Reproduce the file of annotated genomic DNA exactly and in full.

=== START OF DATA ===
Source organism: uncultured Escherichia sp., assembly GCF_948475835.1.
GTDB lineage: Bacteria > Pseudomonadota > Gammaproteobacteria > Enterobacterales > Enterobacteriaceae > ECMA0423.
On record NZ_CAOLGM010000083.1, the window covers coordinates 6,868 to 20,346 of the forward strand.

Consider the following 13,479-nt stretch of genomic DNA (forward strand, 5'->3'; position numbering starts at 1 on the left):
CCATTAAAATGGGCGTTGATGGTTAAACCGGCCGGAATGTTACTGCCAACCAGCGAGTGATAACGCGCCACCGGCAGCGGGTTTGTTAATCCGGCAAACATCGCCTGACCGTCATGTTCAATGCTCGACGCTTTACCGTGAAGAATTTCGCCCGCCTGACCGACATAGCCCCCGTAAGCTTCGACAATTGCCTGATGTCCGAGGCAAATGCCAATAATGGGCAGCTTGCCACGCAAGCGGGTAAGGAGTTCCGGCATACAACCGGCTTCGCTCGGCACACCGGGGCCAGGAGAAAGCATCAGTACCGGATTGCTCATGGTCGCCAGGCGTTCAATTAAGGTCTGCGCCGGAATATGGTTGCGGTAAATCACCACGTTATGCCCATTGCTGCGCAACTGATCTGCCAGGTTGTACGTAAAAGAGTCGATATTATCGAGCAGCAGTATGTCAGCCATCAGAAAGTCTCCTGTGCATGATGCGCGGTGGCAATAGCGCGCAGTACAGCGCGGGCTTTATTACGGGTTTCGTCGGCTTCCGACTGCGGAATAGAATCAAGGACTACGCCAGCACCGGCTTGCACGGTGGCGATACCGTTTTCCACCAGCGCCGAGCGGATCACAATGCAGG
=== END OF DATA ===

Source organism: uncultured Escherichia sp., assembly GCF_948475835.1.
GTDB lineage: Bacteria > Pseudomonadota > Gammaproteobacteria > Enterobacterales > Enterobacteriaceae > ECMA0423.
On record NZ_CAOLGM010000083.1, the window covers coordinates 6,868 to 20,346 of the forward strand.

Consider the following 13,479-nt stretch of genomic DNA (forward strand, 5'->3'; position numbering starts at 1 on the left):
CCATTAAAATGGGCGTTGATGGTTAAACCGGCCGGAATGTTACTGCCAACCAGCGAGTGATAACGCGCCACCGGCAGCGGGTTTGTTAATCCGGCAAACATCGCCTGACCGTCATGTTCAATGCTCGACGCTTTACCGTGAAGAATTTCGCCCGCCTGACCGACATAGCCCCCGTAAGCTTCGACAATTGCCTGATGTCCGAGGCAAATGCCAATAATGGGCAGCTTGCCACGCAAGCGGGTAAGGAGTTCCGGCATACAACCGGCTTCGCTCGGCACACCGGGGCCAGGAGAAAGCATCAGTACCGGATTGCTCATGGTCGCCAGGCGTTCAATTAAGGTCTGCGCCGGAATATGGTTGCGGTAAATCACCACGTTATGCCCATTGCTGCGCAACTGATCTGCCAGGTTGTACGTAAAAGAGTCGATATTATCGAGCAGCAGTATGTCAGCCATCAGAAAGTCTCCTGTGCATGATGCGCGGTGGCAATAGCGCGCAGTACAGCGCGGGCTTTATTACGGGTTTCGTCGGCTTCCGACTGCGGAATAGAATCAAGGACTACGCCAGCACCGGCTTGCACGGTGGCGATACCGTTTTCCACCAGCGCCGAGCGGATCACAATGCAGG